On YouTube, I saw your performance of Iggy Pop’s “Lust for Life” with Berlin’s Terri Nunn and the Motels’ Martha Davis at the LA Pride event. How great was that?

Oh my God. It was so fun! I had never really met them. We had played with the Motels in Santa Barbara in 1982, when they were huge and we were not. We didn’t really interact with them, and their sound guy had been really mean to our guy and said “here, you get four channels” (laugh). That kind of thing! Anyway, we met that afternoon for the Pride event, and they were great, and I had been an admirer of both of those ladies as singers and especially Martha as a songwriter. Terri was really gracious. There was this great affection among the three of us, and we said, “Yeah! We’re going to tear the roof off the sucker!”

The new album, “Stay Strong,” is currently available. What is it about this set of songs that gets you really excited?

The eclectic nature of the songs. There’s a breadth of color and emotion on the songs, that as an artist, makes me really happy. Also, we’re being contemporary. One thing I’ve never been attracted to is being Americana, which is something a lot of artists my age are attracted to doing. It’s never been my thing. I still like to rock, I still like dance rock, I still like garage. There’s plenty of great guitar on it. I also just wanted to be in the mix again. I got together with Peter Dunne and wrote a bunch of songs, and we said, let’s get it out there. I’ve got a lot of simpatico with him, and we collaborate well. We both have experiences that the other one doesn’t.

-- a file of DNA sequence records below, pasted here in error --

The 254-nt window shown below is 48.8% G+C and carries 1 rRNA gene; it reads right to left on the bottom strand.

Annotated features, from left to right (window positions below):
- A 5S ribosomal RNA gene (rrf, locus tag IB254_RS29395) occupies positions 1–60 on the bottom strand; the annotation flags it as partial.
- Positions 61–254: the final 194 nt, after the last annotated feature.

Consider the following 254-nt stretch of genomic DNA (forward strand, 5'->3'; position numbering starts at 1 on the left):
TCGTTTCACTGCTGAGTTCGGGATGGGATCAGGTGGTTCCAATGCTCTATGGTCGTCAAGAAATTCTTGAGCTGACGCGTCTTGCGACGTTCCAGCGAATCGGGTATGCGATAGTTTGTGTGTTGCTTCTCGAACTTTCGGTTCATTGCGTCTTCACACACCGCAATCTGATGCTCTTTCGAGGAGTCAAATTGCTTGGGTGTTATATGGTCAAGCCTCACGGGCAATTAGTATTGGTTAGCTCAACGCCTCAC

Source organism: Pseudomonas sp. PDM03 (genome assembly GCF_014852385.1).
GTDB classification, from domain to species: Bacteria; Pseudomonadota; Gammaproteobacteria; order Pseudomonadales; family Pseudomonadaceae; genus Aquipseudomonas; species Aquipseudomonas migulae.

What are the themes you are exploring in these songs? You still seem to have a very strong identity that emerges in the work, and “Stay Strong” seems to be the linchpin idea here.

Yes. I really like “99”, “One Saturday Night”, “Crocodiles.” I haven’t learned to do “Tell Me Why” live yet but I will. I got a band together in January, and we’ve had about ten gigs, mostly just around San Francisco, East Bay and Sacramento.

Do you still play the Romeo Void songs when you play live?

Oh absolutely. That’s about half my set. And one of the songs that really resonates with me as much as when I wrote it because it talks about economic disparity and equality is “Not Safe”, and when I do it now, I’m even more pissed that we’re not safe. And we do “Just Too Easy” also, which is a lot of fun.

You can keep up with Debora Iyall’s records and touring at her website.